See ss. 31A, 31B—Administration and Probate Act 1958 (Vic)(opens in a new window). (Amount proclaimed in Victoria Government Gazette G24 on 13 June 2019)

It is generally unnecessary to apply for a grant where the deceased's assets consist of:

  • life insurance policies with a total value of less than $6,000 (note: the insurer has discretion to allow distribution in excess of this amount)
  • outstanding wages owed that do not exceed $12,500
  • balance of bank account is less than $5,000 (the bank has discretion to allow distribution in excess of this).

Procedure if no grant is required

Banks will often allow payment from the deceased's account to their surviving spouse or their children provided that the bank is indemnified against loss by the person who benefits from the transfer of money.

Each bank and insurance company will need to be contacted to find out the exact procedure that they require for their administration. These institutions have a great deal of discretion as to what sort of documentation they require.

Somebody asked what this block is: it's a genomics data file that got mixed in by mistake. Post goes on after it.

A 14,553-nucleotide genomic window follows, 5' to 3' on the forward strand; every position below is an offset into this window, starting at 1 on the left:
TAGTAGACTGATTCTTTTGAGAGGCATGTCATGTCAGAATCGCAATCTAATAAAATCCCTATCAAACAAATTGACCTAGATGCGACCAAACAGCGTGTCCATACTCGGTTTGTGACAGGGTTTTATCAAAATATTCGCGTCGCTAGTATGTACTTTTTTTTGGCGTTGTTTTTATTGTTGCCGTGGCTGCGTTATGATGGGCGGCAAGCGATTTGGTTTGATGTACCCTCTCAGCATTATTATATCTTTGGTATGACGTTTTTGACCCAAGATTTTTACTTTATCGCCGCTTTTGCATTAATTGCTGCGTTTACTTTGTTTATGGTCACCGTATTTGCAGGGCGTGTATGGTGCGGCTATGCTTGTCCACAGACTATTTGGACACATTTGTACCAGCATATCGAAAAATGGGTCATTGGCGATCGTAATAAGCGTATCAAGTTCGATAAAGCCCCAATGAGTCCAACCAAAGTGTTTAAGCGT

Take certified copy of the Will and a death certificate to the institution to close the account. Some may ask for a statutory declaration or for the representative to sign a form that indemnifies them before they will release the funds.

See s. 31A—Administration and Probate Act 1958 (Vic)(opens in a new window).

More information


Administration and Probate Act 1958 (Vic)

  • Part 2—Small estates
  • s. 31A—protection of payments or transfers of property without requiring a grant of representation
  • s. 31B—threshold amount
  • s. 71—defines what is meant by a small estate and outlines the procedural steps
  • s. 72—registrar may issue probate or administration if satisfied of certain matters
  • s. 73—registrar will need proof to establish the identity and right or relationship of the applicant
  • s. 76—applicants who live more than 32 kilometres from the GPO
  • s. 12—grants of probate ad administration by registrar

See Administration and Probate Act 1958 (Vic)(opens in a new window).


Supreme Court

This site has basic information about the small estates, links to current fees for this service for small estates.

See Supreme Court—Small estates optional notice(opens in a new window).

Lawyers Practice Manual

  • 'Small estates and where no grant is required [13.3.201]'

See Administration of estates [13.3.101](opens in a new window).